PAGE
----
The Milwaukee Public Museum is $92 million short of its $240 million funding goal for a new museum, even after receiving a large donation that they announced today.
The construction of the museum is scheduled to begin in December, according to their website.
In a press release on Sept. 27, MPM announced that The Kellogg Family Foundation has provided a $10 million gift, bringing the total project funding to $148 million; however, that is $92 million short of the project funding goal of $240 million.
That means the museum has raised only $63 million in private donations, compared to $85 million from government/taxpayers. They were trying to get $5 from the federal government, but their website does not reflect receiving it.
In a county committee meeting where they made their case for public funding, museum officials were asked what they planned to do if they fell short in private donations. Their solution? Borrowing. Yet we are told it’s a lot tougher to raise private donations to pay off debt.
We’ve previously reported that $85 million of the money raised so far is taxpayer money, including $40 million from the state of Wisconsin and $45 million from Milwaukee County. The museum is expecting another $5 million from the federal government.
That’s despite the fact that Milwaukee County currently says it was so broke that it required a new sales tax to pay massive unfunded pension liabilities, which was approved in July. The state Legislature is also trying to approve an annual county contribution toward a new Brewers stadium, and the county needs a new criminal justice facility which is expected to cost as much as $500 million.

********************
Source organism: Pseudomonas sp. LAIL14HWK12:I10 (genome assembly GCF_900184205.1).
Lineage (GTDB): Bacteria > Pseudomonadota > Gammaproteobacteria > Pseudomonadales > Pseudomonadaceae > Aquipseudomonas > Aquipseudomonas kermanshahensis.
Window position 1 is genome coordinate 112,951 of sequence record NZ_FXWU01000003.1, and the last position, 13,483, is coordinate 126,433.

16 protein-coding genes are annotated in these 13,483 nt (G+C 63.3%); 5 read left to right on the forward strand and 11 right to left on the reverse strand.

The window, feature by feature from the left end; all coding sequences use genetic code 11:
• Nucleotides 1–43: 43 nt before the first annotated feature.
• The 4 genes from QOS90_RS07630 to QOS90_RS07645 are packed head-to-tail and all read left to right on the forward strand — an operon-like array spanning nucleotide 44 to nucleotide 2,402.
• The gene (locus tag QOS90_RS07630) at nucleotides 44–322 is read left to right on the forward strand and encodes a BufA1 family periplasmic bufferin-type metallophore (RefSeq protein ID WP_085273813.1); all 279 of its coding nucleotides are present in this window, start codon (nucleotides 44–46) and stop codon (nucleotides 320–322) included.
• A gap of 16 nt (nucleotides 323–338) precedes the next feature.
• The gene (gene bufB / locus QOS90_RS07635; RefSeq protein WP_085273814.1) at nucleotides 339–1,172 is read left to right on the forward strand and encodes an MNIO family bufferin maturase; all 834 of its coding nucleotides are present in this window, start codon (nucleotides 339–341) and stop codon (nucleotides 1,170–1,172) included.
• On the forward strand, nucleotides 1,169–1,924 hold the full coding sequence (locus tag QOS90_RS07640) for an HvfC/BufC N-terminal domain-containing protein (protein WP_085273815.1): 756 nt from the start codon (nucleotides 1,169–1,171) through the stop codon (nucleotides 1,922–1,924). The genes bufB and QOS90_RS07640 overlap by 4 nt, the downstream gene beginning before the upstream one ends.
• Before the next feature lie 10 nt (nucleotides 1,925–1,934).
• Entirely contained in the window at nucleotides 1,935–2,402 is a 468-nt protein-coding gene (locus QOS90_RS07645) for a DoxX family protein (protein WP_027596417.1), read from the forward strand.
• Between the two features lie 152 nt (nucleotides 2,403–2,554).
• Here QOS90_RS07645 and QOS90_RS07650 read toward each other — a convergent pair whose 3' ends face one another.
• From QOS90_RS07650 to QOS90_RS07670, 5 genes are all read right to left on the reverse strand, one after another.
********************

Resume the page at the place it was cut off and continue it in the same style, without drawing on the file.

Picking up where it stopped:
It all adds up to a troubling list of questions about the museum project’s fiscal health. How would a new museum pay back a loan that size? Were the museum’s estimates for philanthropic potential overstated?
See our previous investigative reporting on the Milwaukee Public Museum project here. Members of the public have started petition drives to save the historic European Village and Streets of Old Milwaukee, which would be destroyed in the move to a new museum. The museum admits the latter will be re-imagined in a new exhibit, and that it can’t move many of the historic artwork/murals in the current building.
Museum officials are stripping the word “public” out of the museum, which will be a privately owned non-profit, despite the fact it maintains the county’s collections.